Is this but the tip of the iceberg?Editorial | Mary Ma 11 Aug 2017
The phantom-students scandal at Hing Tak School in Tuen Mun is probably the worst incident of its kind involving a local primary school.
According to disclosures to date, the scandal involves nearly 30 "students" who had never attended the school. There were also allegations of mismanagement against headmistress Chan Cheung-ping, who tearfully denied the accusations at a press conference.
It will be known very soon whether Chan will continue to lead the school. The chances would be slim.
That the Education Bureau has appointed eight more members to the school board is testimony to the fact it has lost confidence in the school management, or it wouldn't have named so many of its own people to gain control of the school.
The bureau had been investigating Hing Tak for some time, and the profile of the crackdown has been extraordinary - in contrast to normal practice in the past that would have been more low- key.
With the overhaul being carried out in the summer, the timing is meant to cause the least disruption to students.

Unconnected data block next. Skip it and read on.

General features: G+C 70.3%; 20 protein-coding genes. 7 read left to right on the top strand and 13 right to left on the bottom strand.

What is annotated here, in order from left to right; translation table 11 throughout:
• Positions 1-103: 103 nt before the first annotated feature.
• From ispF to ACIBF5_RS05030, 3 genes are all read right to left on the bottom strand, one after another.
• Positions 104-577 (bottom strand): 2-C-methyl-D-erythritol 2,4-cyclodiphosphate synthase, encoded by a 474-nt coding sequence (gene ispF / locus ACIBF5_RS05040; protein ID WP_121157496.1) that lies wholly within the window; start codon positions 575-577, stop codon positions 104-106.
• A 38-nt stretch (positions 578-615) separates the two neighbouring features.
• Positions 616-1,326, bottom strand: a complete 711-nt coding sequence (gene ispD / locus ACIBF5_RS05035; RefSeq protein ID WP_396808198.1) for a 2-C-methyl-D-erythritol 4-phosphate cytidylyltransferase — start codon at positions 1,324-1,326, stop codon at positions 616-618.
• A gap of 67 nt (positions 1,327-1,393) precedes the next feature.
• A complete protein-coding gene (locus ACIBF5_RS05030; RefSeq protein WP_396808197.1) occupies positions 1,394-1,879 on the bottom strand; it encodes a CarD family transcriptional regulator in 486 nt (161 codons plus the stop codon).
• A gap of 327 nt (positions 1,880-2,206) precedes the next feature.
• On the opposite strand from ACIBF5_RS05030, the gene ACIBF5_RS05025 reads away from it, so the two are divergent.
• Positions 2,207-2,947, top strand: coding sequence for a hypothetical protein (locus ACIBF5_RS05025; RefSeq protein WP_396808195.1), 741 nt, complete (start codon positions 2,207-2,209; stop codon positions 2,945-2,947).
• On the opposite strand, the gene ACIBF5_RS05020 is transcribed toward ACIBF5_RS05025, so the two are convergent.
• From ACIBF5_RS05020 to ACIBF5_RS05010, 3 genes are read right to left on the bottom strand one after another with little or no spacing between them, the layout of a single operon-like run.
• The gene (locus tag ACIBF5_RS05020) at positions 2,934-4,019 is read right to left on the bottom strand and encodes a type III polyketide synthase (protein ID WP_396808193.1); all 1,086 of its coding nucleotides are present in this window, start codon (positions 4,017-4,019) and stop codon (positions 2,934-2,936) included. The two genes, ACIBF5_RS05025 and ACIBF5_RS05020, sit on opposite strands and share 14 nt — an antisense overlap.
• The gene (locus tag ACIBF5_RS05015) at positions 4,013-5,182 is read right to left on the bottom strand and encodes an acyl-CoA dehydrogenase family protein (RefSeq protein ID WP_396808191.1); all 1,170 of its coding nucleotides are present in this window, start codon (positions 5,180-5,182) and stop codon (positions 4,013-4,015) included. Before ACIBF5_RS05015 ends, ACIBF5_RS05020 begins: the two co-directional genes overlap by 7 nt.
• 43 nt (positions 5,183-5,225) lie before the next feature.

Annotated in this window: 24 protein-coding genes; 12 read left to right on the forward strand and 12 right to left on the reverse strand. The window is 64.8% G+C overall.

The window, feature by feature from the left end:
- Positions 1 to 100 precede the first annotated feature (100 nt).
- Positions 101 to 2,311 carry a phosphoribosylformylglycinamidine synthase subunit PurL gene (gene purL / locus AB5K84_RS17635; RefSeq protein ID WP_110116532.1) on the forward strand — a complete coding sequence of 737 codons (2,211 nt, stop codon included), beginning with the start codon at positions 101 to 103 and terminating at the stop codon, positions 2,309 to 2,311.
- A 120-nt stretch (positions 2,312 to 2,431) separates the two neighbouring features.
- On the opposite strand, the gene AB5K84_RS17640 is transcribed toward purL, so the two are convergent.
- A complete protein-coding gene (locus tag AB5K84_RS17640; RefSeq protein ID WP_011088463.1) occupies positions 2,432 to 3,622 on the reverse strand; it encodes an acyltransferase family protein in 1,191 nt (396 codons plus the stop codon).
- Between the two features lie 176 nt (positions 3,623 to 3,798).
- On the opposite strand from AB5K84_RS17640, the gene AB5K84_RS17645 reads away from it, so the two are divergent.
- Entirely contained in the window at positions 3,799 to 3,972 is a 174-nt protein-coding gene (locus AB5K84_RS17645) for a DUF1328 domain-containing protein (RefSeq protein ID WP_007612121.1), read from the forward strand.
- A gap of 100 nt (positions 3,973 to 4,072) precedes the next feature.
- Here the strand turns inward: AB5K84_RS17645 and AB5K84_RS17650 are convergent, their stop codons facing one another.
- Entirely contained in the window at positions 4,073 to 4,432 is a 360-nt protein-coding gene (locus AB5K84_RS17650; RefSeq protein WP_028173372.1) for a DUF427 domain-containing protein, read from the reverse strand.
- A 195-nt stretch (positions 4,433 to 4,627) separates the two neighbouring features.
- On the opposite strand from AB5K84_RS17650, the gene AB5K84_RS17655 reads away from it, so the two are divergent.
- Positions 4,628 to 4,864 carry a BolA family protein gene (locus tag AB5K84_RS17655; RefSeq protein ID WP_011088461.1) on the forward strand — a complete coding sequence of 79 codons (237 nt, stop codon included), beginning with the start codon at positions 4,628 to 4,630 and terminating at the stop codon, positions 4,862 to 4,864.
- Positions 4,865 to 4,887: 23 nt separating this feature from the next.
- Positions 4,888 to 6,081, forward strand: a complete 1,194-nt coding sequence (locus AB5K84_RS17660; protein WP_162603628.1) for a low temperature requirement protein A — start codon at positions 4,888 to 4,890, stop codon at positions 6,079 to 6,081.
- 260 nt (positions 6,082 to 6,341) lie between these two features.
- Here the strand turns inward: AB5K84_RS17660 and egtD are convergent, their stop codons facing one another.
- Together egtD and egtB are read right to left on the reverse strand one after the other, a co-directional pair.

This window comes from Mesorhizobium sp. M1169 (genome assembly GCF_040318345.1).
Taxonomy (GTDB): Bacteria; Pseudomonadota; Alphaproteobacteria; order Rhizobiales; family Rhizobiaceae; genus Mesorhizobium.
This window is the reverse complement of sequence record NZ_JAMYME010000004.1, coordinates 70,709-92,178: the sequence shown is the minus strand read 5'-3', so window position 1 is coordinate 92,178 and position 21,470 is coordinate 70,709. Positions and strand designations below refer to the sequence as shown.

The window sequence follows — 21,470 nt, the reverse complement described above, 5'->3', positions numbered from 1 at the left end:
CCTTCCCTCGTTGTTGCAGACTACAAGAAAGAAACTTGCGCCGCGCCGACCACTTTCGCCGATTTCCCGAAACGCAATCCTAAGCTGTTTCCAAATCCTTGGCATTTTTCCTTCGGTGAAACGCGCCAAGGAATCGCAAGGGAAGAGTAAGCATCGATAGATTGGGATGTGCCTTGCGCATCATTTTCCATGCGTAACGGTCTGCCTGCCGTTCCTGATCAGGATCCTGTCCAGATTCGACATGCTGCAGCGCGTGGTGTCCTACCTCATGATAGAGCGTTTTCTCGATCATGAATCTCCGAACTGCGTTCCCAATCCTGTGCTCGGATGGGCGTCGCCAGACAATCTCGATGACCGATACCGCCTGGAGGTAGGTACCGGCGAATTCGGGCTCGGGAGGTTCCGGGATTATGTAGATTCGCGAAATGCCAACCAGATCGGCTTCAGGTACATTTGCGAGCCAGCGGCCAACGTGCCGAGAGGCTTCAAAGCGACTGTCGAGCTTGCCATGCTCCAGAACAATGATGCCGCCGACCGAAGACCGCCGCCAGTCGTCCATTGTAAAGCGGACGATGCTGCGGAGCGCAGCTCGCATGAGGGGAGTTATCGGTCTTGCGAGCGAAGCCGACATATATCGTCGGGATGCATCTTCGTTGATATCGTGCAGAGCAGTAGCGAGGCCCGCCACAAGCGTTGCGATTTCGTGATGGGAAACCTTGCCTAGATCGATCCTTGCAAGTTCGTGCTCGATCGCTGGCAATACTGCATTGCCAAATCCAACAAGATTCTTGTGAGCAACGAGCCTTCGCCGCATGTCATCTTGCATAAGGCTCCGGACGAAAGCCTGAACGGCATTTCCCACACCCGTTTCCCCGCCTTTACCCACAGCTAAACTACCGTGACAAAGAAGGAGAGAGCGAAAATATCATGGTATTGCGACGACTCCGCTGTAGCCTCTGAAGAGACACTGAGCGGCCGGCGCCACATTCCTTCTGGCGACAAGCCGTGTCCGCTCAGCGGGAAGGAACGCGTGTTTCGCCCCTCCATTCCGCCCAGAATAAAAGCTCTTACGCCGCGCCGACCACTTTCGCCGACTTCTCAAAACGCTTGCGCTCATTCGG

But as September nears, education minister Kevin Yeung Yun-hung can be expected to quicken his actions.
The authority reported the case to police for investigation, after discovering a number of "students" had never attended classes at the school. Those phantom kids were born in Hong Kong, but live in the mainland. They joined the local placement scheme, and were alloted places at Hing Tak. But their parents decided they would be better off studying closer to home in the mainland.
However, it's reported the parents were persuaded by the school to keep their children on the register.
While it's for police to uncover whether there were motives other than the hypothesis that the scam - by brushing up the school profile - would enable the school to apply for government subsidies for the non-existent students and, at the same time, show to the bureau it had sufficient students, so that it would be spared the risk of being axed due to a drop in numbers.
I eagerly await the outcome of the police investigation.
The case, as it's reported, appeared to be systematic, and may involve other staff and the use of probably fraudulent documents. I wonder if Yeung and his deputies would still be living in the dark if it hadn't been for complaints by some teachers. Is it time to review the bureau's supervision mechanism too?
The Hing Tak incident is unique in some aspects, such as its remote location and - founded by three local villagers - its board had been filled by former and current rural heads of those villages. The management culture is said to be rich in rural characteristics too.
But the motive for creating phantom students is never unique to Hing Tak. Except for those famous ones, nearly all schools are under pressure to keep up with student numbers, at a time of shrinking pupil populations across Hong Kong.
If Hing Tak could hoodwink education inspectors with false figures, why couldn't others - as they strive to avoid the chop tied to dwindling student numbers?